When the COVID-19 outbreak occurred, the Rush Pain Center adapted quickly to a whole new way of providing care for its patients.
Sandeep Amin, MD, medical director of the pain center and chair of anesthesiology at Rush Oak Park Hospital, says the center conducted 340 virtual visits just in the month of April alone.
"The initial process was a bit clunky given that we did zero virtual visits before the pandemic," recalls Amin. "But since then, we have automated the process with virtual appointments being seamless and integrated. The patient gets a notification with a text with a link that they can connect with their doctor with a single click."
Making it safe for their patients and for themselves, the team provides a virtual waiting room where patients can wait in the comfort and shelter of their home to initiate the visit. They also made electronic prescribing an integral part of the response to facilitate direct transfer of the prescriptions to a patient’s individual pharmacy.
The feedback has been positive. "Most patients love the fact that they can connect with the doctor from the comfort and safety of their homes," says Amin. "Many patients would have to spend an entire day planning for the doctor visit. The travel time, having a family member to drive, waiting in the waiting room and travel back home were all eliminated."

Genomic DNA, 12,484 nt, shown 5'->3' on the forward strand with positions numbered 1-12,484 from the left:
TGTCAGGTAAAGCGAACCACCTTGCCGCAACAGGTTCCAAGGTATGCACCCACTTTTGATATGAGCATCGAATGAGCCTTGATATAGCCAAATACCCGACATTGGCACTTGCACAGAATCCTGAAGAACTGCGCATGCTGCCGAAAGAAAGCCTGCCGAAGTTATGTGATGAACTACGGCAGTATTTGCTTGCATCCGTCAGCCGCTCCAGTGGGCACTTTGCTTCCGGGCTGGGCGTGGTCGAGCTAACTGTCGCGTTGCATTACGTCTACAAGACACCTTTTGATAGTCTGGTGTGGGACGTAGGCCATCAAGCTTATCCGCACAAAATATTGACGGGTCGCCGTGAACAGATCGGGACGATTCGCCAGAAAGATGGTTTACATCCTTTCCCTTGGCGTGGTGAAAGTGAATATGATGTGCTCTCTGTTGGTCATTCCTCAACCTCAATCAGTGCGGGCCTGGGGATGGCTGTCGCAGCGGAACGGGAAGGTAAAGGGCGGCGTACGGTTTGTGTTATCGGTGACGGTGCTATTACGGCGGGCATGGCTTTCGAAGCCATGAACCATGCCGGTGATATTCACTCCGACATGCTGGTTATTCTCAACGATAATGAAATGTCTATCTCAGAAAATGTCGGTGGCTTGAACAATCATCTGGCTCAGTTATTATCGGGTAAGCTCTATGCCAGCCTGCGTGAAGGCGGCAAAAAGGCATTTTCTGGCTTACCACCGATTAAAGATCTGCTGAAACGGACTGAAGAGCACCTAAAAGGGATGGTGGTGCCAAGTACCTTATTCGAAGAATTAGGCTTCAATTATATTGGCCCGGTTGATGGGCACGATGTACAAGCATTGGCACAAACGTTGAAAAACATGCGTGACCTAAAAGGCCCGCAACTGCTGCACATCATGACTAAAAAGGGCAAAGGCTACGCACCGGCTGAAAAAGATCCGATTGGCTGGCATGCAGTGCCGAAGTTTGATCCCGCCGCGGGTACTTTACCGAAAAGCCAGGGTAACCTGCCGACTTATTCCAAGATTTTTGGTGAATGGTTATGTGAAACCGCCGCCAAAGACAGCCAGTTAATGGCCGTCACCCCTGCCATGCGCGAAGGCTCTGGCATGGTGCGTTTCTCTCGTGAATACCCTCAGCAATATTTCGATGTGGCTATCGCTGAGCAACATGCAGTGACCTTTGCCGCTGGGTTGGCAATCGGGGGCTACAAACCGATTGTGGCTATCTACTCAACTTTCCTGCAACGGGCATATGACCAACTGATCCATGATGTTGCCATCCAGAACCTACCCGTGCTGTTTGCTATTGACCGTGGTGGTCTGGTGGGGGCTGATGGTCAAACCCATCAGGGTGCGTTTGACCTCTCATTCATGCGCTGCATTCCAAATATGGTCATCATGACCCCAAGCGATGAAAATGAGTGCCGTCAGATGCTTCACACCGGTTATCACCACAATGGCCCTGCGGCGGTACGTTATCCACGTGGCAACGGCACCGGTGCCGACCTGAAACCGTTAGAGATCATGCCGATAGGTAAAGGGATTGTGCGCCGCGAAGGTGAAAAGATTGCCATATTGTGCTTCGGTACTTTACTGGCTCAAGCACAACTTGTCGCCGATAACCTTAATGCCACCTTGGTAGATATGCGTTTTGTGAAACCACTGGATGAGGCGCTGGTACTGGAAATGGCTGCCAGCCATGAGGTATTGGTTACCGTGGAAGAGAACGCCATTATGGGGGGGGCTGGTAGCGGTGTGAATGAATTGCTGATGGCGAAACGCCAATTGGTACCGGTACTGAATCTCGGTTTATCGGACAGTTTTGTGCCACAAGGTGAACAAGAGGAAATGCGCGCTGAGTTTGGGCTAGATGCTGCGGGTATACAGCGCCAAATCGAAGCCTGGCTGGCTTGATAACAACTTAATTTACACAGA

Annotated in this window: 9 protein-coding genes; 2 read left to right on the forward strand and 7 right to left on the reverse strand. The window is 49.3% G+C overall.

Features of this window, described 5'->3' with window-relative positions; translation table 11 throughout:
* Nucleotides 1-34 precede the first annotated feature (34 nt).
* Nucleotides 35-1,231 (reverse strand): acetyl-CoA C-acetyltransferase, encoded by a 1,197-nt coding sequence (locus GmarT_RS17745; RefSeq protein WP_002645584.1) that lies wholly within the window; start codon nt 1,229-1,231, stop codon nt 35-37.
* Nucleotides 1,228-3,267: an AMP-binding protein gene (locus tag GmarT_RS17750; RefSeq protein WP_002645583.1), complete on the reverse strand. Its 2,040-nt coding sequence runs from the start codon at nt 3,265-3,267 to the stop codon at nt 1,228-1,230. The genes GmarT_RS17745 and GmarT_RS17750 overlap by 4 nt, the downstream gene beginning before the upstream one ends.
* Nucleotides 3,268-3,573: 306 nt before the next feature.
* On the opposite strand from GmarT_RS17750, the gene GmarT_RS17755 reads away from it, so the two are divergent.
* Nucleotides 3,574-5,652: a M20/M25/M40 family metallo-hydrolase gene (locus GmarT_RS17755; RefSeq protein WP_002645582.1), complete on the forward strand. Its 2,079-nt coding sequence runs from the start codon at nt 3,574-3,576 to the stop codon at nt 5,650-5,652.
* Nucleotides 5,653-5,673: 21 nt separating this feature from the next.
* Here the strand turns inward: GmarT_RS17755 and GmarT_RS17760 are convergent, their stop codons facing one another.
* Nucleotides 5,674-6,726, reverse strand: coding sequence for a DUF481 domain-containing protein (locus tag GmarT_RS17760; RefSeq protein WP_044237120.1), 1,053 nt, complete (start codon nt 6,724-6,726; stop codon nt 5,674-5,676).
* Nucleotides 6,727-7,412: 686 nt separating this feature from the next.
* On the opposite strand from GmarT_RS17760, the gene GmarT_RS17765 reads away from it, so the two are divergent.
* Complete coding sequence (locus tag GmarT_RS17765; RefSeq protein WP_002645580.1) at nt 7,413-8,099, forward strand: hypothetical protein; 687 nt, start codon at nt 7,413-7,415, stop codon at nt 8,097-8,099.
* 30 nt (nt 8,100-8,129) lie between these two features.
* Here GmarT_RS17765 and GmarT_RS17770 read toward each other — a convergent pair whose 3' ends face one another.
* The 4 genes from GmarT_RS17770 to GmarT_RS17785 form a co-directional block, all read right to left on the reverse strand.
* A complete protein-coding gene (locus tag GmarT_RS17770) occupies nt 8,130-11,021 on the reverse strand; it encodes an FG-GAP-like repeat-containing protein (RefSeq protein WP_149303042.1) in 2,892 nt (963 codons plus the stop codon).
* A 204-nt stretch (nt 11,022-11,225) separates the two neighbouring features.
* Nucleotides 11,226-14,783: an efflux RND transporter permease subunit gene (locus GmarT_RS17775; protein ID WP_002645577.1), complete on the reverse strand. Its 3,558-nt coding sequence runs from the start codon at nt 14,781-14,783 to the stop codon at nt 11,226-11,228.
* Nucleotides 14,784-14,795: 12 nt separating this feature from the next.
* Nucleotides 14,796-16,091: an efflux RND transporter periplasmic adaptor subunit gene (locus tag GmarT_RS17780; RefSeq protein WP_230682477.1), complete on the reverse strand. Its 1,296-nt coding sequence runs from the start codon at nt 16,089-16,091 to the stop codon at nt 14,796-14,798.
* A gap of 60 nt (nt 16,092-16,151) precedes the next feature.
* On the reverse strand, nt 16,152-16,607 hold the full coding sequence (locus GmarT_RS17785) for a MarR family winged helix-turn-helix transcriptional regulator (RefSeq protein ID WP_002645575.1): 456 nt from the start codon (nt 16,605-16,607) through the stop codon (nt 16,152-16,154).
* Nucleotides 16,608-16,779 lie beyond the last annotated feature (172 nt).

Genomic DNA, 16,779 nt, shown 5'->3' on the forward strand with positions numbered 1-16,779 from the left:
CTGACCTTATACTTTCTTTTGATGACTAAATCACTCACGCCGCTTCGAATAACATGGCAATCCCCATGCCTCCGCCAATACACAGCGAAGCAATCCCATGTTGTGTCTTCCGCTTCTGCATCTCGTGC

Amin added that some patients required in-person office visits after a virtual visit, while others in severe discomfort needed an urgent procedure to help alleviate their pain. Overall, he’s been impressed with the work the staff has done to adapt to the situation.
"We spread out our staff members between various locations and reconfigured the waiting area and flow in the clinic for social distancing," says Amin. "We quickly provided PPE for staff and masking for patients on arrival to the office. On a given day we have maintained an ancillary staff at each of our University Pain Clinic locations, including Oak Park."
The entire process of adapting to the changes caused by the pandemic has been an eye-opener for Amin and his team.
"This is something none of us trained for—the learning curve was steep—but, at the same time I feel fortunate that we are able to connect with the patients and provide quality care needed," he says. "I also believe this was a good learning experience for the fellows/residents in training. This pandemic will have changed so many things that we did in the past.
"When this is over and we return to a ‘new normal,’ we will continue to have virtual visits as an integral part of patient care for the foreseeable future."
Learn more about the Rush Pain Center.